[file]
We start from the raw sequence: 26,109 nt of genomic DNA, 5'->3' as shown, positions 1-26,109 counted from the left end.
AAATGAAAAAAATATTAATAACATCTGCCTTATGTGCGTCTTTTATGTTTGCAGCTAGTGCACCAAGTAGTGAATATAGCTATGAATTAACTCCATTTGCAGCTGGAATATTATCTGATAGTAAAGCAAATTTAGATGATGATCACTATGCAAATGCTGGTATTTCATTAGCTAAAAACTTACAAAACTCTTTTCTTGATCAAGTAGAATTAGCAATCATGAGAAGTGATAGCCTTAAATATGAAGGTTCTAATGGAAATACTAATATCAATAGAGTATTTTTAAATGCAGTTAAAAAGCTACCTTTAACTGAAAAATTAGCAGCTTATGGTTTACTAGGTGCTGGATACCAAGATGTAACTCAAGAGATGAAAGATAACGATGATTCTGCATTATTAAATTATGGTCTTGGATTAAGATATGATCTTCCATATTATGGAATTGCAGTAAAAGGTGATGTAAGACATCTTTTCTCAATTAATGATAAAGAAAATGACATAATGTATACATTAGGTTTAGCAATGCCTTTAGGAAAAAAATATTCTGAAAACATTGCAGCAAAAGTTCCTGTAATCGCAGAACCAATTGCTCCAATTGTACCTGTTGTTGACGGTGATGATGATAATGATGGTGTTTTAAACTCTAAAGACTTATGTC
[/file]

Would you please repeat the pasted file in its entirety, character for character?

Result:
We start from the raw sequence: 26,109 nt of genomic DNA, 5'->3' as shown, positions 1-26,109 counted from the left end.
AAATGAAAAAAATATTAATAACATCTGCCTTATGTGCGTCTTTTATGTTTGCAGCTAGTGCACCAAGTAGTGAATATAGCTATGAATTAACTCCATTTGCAGCTGGAATATTATCTGATAGTAAAGCAAATTTAGATGATGATCACTATGCAAATGCTGGTATTTCATTAGCTAAAAACTTACAAAACTCTTTTCTTGATCAAGTAGAATTAGCAATCATGAGAAGTGATAGCCTTAAATATGAAGGTTCTAATGGAAATACTAATATCAATAGAGTATTTTTAAATGCAGTTAAAAAGCTACCTTTAACTGAAAAATTAGCAGCTTATGGTTTACTAGGTGCTGGATACCAAGATGTAACTCAAGAGATGAAAGATAACGATGATTCTGCATTATTAAATTATGGTCTTGGATTAAGATATGATCTTCCATATTATGGAATTGCAGTAAAAGGTGATGTAAGACATCTTTTCTCAATTAATGATAAAGAAAATGACATAATGTATACATTAGGTTTAGCAATGCCTTTAGGAAAAAAATATTCTGAAAACATTGCAGCAAAAGTTCCTGTAATCGCAGAACCAATTGCTCCAATTGTACCTGTTGTTGACGGTGATGATGATAATGATGGTGTTTTAAACTCTAAAGACTTATGTC